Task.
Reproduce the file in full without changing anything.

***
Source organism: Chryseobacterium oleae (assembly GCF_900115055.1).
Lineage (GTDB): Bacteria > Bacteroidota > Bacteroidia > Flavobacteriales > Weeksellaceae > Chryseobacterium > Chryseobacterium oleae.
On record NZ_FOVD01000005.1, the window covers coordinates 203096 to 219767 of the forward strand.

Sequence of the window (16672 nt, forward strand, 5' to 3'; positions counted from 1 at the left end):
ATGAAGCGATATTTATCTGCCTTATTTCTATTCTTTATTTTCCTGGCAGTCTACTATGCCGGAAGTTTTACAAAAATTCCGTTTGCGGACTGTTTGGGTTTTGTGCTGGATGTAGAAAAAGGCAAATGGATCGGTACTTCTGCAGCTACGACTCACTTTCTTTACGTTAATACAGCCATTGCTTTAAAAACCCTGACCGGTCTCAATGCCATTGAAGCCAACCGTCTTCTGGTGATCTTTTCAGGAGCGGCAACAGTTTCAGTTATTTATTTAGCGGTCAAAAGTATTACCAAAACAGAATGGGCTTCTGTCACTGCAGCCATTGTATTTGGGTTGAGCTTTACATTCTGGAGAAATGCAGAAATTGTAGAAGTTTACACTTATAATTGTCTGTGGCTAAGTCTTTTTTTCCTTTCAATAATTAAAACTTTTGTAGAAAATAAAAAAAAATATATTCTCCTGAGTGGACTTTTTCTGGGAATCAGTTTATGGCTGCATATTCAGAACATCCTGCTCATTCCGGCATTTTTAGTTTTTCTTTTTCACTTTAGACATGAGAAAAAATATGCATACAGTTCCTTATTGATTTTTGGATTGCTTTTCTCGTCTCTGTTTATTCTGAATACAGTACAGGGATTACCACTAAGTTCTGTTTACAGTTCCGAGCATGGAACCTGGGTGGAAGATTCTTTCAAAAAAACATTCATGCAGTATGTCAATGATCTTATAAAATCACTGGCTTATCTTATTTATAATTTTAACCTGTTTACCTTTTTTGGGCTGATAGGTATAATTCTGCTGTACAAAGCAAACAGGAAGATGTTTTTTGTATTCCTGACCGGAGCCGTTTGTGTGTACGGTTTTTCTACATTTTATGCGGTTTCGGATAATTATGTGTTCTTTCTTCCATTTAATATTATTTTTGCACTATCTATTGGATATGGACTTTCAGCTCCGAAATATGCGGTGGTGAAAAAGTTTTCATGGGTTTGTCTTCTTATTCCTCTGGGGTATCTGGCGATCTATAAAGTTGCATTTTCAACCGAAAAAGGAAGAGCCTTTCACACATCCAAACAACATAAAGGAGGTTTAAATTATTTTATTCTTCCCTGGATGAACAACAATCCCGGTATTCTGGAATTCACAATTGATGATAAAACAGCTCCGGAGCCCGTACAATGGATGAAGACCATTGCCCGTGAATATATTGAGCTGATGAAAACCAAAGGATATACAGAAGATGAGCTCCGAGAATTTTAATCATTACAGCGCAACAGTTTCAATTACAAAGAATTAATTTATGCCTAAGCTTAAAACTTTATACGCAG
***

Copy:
Source organism: Chryseobacterium oleae (assembly GCF_900115055.1).
Lineage (GTDB): Bacteria > Bacteroidota > Bacteroidia > Flavobacteriales > Weeksellaceae > Chryseobacterium > Chryseobacterium oleae.
On record NZ_FOVD01000005.1, the window covers coordinates 203096 to 219767 of the forward strand.

Sequence of the window (16672 nt, forward strand, 5' to 3'; positions counted from 1 at the left end):
ATGAAGCGATATTTATCTGCCTTATTTCTATTCTTTATTTTCCTGGCAGTCTACTATGCCGGAAGTTTTACAAAAATTCCGTTTGCGGACTGTTTGGGTTTTGTGCTGGATGTAGAAAAAGGCAAATGGATCGGTACTTCTGCAGCTACGACTCACTTTCTTTACGTTAATACAGCCATTGCTTTAAAAACCCTGACCGGTCTCAATGCCATTGAAGCCAACCGTCTTCTGGTGATCTTTTCAGGAGCGGCAACAGTTTCAGTTATTTATTTAGCGGTCAAAAGTATTACCAAAACAGAATGGGCTTCTGTCACTGCAGCCATTGTATTTGGGTTGAGCTTTACATTCTGGAGAAATGCAGAAATTGTAGAAGTTTACACTTATAATTGTCTGTGGCTAAGTCTTTTTTTCCTTTCAATAATTAAAACTTTTGTAGAAAATAAAAAAAAATATATTCTCCTGAGTGGACTTTTTCTGGGAATCAGTTTATGGCTGCATATTCAGAACATCCTGCTCATTCCGGCATTTTTAGTTTTTCTTTTTCACTTTAGACATGAGAAAAAATATGCATACAGTTCCTTATTGATTTTTGGATTGCTTTTCTCGTCTCTGTTTATTCTGAATACAGTACAGGGATTACCACTAAGTTCTGTTTACAGTTCCGAGCATGGAACCTGGGTGGAAGATTCTTTCAAAAAAACATTCATGCAGTATGTCAATGATCTTATAAAATCACTGGCTTATCTTATTTATAATTTTAACCTGTTTACCTTTTTTGGGCTGATAGGTATAATTCTGCTGTACAAAGCAAACAGGAAGATGTTTTTTGTATTCCTGACCGGAGCCGTTTGTGTGTACGGTTTTTCTACATTTTATGCGGTTTCGGATAATTATGTGTTCTTTCTTCCATTTAATATTATTTTTGCACTATCTATTGGATATGGACTTTCAGCTCCGAAATATGCGGTGGTGAAAAAGTTTTCATGGGTTTGTCTTCTTATTCCTCTGGGGTATCTGGCGATCTATAAAGTTGCATTTTCAACCGAAAAAGGAAGAGCCTTTCACACATCCAAACAACATAAAGGAGGTTTAAATTATTTTATTCTTCCCTGGATGAACAACAATCCCGGTATTCTGGAATTCACAATTGATGATAAAACAGCTCCGGAGCCCGTACAATGGATGAAGACCATTGCCCGTGAATATATTGAGCTGATGAAAACCAAAGGATATACAGAAGATGAGCTCCGAGAATTTTAATCATTACAGCGCAACAGTTTCAATTACAAAGAATTAATTTATGCCTAAGCTTAAAACTTTATACGCAG